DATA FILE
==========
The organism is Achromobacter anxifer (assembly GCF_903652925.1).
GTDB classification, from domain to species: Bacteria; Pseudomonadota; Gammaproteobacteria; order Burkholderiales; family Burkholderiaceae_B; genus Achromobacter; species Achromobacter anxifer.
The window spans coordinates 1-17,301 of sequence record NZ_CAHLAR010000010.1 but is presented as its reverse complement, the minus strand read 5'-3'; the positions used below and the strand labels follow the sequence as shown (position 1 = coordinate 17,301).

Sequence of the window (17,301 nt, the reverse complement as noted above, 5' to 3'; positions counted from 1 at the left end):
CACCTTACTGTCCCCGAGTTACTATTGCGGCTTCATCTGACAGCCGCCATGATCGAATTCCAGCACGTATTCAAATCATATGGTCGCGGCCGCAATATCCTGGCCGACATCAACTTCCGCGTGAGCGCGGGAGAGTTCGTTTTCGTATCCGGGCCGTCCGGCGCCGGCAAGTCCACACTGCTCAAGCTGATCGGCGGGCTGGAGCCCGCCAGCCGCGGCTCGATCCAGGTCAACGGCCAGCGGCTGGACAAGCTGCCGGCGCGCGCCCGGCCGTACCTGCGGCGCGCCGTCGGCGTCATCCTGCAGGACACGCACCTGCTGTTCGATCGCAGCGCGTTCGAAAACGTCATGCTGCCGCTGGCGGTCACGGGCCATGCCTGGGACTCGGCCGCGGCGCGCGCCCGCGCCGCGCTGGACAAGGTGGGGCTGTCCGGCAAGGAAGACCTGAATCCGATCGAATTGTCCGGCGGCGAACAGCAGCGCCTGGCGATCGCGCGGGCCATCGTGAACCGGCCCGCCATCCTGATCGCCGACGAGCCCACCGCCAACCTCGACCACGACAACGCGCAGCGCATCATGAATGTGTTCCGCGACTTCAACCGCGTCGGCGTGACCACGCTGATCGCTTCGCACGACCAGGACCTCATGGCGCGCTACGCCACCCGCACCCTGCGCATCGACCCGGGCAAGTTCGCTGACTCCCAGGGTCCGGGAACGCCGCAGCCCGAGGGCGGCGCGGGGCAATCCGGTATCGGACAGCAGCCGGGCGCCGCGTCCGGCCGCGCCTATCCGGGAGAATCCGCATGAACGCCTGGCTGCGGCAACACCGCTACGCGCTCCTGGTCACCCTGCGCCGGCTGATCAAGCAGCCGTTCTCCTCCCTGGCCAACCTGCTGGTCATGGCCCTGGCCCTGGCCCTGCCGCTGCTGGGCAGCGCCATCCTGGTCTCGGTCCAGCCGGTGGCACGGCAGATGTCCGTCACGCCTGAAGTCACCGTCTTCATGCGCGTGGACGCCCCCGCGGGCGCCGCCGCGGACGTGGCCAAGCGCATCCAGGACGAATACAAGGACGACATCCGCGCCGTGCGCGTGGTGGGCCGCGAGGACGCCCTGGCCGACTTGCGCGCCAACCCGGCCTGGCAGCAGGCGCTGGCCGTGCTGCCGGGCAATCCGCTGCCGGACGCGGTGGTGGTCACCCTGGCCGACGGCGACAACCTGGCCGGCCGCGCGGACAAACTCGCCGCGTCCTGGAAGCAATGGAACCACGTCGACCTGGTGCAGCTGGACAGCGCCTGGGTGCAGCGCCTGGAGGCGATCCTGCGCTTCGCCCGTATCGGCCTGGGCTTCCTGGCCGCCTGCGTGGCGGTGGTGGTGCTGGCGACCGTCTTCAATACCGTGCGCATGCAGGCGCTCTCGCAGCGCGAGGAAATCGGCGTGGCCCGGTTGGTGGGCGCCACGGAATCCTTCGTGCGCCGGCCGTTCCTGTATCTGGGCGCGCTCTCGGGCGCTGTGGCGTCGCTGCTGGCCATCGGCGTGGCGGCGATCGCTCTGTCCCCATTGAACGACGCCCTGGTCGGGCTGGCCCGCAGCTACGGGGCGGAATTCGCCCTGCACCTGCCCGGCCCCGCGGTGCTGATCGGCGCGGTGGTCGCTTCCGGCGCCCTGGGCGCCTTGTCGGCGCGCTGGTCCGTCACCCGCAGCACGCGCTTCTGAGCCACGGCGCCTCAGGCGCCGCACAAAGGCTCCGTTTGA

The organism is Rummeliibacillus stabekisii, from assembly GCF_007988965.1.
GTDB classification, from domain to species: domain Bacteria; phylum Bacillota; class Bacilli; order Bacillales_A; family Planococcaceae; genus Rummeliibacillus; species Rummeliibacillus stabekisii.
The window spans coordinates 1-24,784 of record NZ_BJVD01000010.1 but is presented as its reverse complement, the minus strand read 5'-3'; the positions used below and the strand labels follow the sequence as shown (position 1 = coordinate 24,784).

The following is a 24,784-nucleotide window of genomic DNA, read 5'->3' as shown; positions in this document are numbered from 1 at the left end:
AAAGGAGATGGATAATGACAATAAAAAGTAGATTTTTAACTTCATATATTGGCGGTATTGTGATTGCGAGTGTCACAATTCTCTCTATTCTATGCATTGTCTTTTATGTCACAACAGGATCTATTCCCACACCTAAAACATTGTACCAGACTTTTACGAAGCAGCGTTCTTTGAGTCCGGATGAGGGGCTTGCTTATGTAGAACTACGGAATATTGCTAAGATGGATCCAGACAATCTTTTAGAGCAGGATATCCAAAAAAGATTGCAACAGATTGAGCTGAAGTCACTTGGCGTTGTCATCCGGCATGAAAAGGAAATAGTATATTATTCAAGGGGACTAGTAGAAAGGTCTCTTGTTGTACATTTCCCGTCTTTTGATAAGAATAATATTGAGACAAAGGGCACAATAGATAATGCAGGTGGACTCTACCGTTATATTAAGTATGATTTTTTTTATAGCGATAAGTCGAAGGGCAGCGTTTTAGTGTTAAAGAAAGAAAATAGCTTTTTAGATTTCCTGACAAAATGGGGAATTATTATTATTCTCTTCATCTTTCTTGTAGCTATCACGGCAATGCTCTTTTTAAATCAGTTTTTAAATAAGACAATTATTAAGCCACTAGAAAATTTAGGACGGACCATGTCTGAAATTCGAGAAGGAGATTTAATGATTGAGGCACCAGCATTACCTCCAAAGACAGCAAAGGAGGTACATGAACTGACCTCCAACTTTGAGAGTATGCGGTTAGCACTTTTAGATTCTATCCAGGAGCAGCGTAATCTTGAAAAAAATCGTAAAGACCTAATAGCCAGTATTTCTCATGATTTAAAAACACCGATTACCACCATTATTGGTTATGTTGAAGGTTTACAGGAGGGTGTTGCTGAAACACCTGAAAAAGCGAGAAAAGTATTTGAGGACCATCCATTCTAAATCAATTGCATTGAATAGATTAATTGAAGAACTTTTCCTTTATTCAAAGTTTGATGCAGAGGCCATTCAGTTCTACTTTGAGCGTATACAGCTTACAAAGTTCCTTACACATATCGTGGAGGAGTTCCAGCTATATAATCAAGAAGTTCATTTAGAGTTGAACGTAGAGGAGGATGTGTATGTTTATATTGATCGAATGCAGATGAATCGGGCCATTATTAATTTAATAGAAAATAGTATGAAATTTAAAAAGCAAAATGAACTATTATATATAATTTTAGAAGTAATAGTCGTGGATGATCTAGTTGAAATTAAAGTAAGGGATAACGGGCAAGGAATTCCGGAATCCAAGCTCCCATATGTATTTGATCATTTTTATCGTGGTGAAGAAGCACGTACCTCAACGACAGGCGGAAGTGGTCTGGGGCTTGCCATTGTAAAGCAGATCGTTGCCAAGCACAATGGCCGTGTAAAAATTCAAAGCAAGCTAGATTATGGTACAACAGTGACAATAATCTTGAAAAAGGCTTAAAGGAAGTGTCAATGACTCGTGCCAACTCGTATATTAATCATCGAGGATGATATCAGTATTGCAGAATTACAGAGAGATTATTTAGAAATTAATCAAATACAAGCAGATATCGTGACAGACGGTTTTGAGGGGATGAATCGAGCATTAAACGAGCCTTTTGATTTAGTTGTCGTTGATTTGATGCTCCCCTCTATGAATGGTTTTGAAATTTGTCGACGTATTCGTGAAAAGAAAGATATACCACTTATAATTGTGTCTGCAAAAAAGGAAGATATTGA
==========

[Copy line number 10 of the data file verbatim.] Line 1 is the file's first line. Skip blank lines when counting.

AAAGGAGATGGATAATGACAATAAAAAGTAGATTTTTAACTTCATATATTGGCGGTATTGTGATTGCGAGTGTCACAATTCTCTCTATTCTATGCATTGTCTTTTATGTCACAACAGGATCTATTCCCACACCTAAAACATTGTACCAGACTTTTACGAAGCAGCGTTCTTTGAGTCCGGATGAGGGGCTTGCTTATGTAGAACTACGGAATATTGCTAAGATGGATCCAGACAATCTTTTAGAGCAGGATATCCAAAAAAGATTGCAACAGATTGAGCTGAAGTCACTTGGCGTTGTCATCCGGCATGAAAAGGAAATAGTATATTATTCAAGGGGACTAGTAGAAAGGTCTCTTGTTGTACATTTCCCGTCTTTTGATAAGAATAATATTGAGACAAAGGGCACAATAGATAATGCAGGTGGACTCTACCGTTATATTAAGTATGATTTTTTTTATAGCGATAAGTCGAAGGGCAGCGTTTTAGTGTTAAAGAAAGAAAATAGCTTTTTAGATTTCCTGACAAAATGGGGAATTATTATTATTCTCTTCATCTTTCTTGTAGCTATCACGGCAATGCTCTTTTTAAATCAGTTTTTAAATAAGACAATTATTAAGCCACTAGAAAATTTAGGACGGACCATGTCTGAAATTCGAGAAGGAGATTTAATGATTGAGGCACCAGCATTACCTCCAAAGACAGCAAAGGAGGTACATGAACTGACCTCCAACTTTGAGAGTATGCGGTTAGCACTTTTAGATTCTATCCAGGAGCAGCGTAATCTTGAAAAAAATCGTAAAGACCTAATAGCCAGTATTTCTCATGATTTAAAAACACCGATTACCACCATTATTGGTTATGTTGAAGGTTTACAGGAGGGTGTTGCTGAAACACCTGAAAAAGCGAGAAAAGTATTTGAGGACCATCCATTCTAAATCAATTGCATTGAATAGATTAATTGAAGAACTTTTCCTTTATTCAAAGTTTGATGCAGAGGCCATTCAGTTCTACTTTGAGCGTATACAGCTTACAAAGTTCCTTACACATATCGTGGAGGAGTTCCAGCTATATAATCAAGAAGTTCATTTAGAGTTGAACGTAGAGGAGGATGTGTATGTTTATATTGATCGAATGCAGATGAATCGGGCCATTATTAATTTAATAGAAAATAGTATGAAATTTAAAAAGCAAAATGAACTATTATATATAATTTTAGAAGTAATAGTCGTGGATGATCTAGTTGAAATTAAAGTAAGGGATAACGGGCAAGGAATTCCGGAATCCAAGCTCCCATATGTATTTGATCATTTTTATCGTGGTGAAGAAGCACGTACCTCAACGACAGGCGGAAGTGGTCTGGGGCTTGCCATTGTAAAGCAGATCGTTGCCAAGCACAATGGCCGTGTAAAAATTCAAAGCAAGCTAGATTATGGTACAACAGTGACAATAATCTTGAAAAAGGCTTAAAGGAAGTGTCAATGACTCGTGCCAACTCGTATATTAATCATCGAGGATGATATCAGTATTGCAGAATTACAGAGAGATTATTTAGAAATTAATCAAATACAAGCAGATATCGTGACAGACGGTTTTGAGGGGATGAATCGAGCATTAAACGAGCCTTTTGATTTAGTTGTCGTTGATTTGATGCTCCCCTCTATGAATGGTTTTGAAATTTGTCGACGTATTCGTGAAAAGAAAGATATACCACTTATAATTGTGTCTGCAAAAAAGGAAGATATTGA